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Success with Stamina
Success with Stamina
A little blog about being a triathlon coach. Here you'll find a little diary about my activities as a coach, the performances of the people I work with and my thoughts and opinions on what makes athletes faster for longer.

Sharpening up for shorter races

AndyBby AndyBMar 21st 2010
So to continue the story from my last blog. You've put in the time during the winter months training, wrapped up warm through the cold and dark and now you want to pick up the intensity to be swift in the warmer, sunnier conditions that come with the summer. The day for PB success is getting closer. So where next?

Interval sessions start to become a firm favourite during these times as well as the addition of brick training. While swim/bike and bike/run bricks are very important I'll start today with some tips on interval training and come back to the bricks in a future blog.

Sessions earlier in your race preparation (build/pre competition) phase should begin with shorter intervals and longer rests to allow your body to adjust to the higher intensity gradually. As the weeks go by the duration of the race pace efforts should increase towards the duration you expect to spend at this intensity during the race.

I recently posted, via my twitter account (andybtricoach, if you want to follow me), a link to an article on active.com with some ideas to help boost your bike speed over an Olympic distance triathlon (http://bit.ly/csP4Kh).

It's important to note that in the first workout (30/30s) it is recommended that athletes start with 10 repetitions for the first session and then increase it in subsequent sessions, an ideal way to gradually increase training intensity. Likewise in the second workout it would be possible to start with a fewer number of repetitions or with a greater recovery between each interval before either increasing the number of intervals or decreasing the rest between them.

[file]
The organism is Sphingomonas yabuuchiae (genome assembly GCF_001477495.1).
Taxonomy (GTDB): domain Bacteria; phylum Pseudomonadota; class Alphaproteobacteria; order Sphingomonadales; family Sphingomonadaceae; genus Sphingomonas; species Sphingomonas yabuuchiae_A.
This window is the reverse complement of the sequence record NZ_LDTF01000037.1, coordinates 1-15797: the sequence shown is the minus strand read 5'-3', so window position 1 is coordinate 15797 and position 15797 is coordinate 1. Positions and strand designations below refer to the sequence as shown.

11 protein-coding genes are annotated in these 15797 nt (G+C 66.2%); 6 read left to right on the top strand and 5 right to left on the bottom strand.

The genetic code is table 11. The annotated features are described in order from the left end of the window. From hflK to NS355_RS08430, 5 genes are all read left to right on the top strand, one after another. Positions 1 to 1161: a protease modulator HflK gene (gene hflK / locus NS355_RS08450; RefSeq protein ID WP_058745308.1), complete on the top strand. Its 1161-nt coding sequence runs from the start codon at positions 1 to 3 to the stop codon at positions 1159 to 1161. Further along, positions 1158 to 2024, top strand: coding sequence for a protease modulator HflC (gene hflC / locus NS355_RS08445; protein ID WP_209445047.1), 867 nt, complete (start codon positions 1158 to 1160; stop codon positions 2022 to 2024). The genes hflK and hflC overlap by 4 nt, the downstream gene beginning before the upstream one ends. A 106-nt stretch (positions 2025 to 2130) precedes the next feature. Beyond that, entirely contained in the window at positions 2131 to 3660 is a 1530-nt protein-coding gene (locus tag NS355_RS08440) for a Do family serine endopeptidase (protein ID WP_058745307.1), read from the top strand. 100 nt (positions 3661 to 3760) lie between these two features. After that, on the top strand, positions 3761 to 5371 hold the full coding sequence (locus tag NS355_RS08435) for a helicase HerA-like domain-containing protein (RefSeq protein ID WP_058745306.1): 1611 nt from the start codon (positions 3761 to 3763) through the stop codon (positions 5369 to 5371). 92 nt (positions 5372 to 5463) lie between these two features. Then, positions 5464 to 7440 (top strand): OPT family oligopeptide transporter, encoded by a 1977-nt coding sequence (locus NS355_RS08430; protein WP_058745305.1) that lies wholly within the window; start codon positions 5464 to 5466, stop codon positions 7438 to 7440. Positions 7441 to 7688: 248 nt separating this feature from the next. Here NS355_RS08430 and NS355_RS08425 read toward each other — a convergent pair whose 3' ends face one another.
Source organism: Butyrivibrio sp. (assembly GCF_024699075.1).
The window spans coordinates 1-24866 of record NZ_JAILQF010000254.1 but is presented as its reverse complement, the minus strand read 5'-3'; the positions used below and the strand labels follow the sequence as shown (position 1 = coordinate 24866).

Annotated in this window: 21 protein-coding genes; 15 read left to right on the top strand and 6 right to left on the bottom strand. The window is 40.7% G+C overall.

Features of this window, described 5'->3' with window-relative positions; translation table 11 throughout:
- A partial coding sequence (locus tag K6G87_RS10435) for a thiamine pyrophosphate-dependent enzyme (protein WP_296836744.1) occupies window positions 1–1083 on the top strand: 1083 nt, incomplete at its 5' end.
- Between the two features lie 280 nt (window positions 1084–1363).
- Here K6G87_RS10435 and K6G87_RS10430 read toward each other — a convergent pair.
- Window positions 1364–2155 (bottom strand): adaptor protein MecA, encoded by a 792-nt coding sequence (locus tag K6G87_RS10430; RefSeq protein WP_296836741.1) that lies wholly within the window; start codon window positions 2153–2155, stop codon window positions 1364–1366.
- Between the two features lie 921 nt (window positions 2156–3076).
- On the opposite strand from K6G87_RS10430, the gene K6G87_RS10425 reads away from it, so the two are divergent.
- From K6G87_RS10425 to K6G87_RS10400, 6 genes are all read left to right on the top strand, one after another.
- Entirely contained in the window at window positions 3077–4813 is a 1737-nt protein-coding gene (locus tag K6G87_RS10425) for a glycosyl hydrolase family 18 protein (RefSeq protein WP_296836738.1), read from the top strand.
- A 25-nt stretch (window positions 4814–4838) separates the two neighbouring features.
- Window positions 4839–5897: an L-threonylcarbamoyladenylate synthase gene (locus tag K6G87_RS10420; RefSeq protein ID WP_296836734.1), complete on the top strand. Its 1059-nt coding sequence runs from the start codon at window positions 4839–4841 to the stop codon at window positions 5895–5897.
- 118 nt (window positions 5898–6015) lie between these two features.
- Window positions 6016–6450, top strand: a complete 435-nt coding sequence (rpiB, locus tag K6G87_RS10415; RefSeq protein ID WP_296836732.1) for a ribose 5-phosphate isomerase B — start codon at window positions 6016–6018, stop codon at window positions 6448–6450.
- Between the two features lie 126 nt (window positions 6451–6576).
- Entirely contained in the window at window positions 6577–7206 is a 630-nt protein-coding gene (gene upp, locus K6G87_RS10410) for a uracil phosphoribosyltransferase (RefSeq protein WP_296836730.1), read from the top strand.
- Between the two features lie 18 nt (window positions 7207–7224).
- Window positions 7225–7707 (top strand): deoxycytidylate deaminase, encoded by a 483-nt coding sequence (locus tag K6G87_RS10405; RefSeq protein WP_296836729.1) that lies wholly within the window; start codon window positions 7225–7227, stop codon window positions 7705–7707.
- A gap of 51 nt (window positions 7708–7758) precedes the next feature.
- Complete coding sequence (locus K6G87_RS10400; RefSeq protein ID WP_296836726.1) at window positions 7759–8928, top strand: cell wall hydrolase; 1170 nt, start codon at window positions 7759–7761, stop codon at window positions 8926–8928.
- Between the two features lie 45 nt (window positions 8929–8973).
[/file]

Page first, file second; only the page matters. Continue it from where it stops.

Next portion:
Some people may be aware of these principles as DIRT

Distance
Intensity
Repetitions
Time

It is the manipulation of these factors that allow interval sessions to be created and targeted towards your ability and that allow you to develop your race fitness at a pace suitable to you. Be wary of the intensity at which you do your training effort. It should be based around your own perceived experience, heart rate, power or even a combination of the three (whichever is your weapon of choice, I tend to use power and perceived effort for the bike). Speed, outside on the bike at least, is influenced by too many factors to be a reliable measure of effort. Bare in mind that too many intervals of too long a duration at too high an intensity with too little recovery will start you on that slippery slope to over training so listen carefully to your body as you go through these sessions.

Remember these same principles can be applied to running and swimming and overall I would recommend that over a week, hard sessions like this are done two to three times in total (be that 2 bike and 1 run or 1 run and 2 bike) remembering that you can also adjust the intensity within the session if you feel that you are able to push harder or if an easier session is needed.

So go on, use your creative side to come up with your own combinations of intervals to get the best and most enjoyable training sessions that will boost your fitness and leave you flying to your PB this summer.
 
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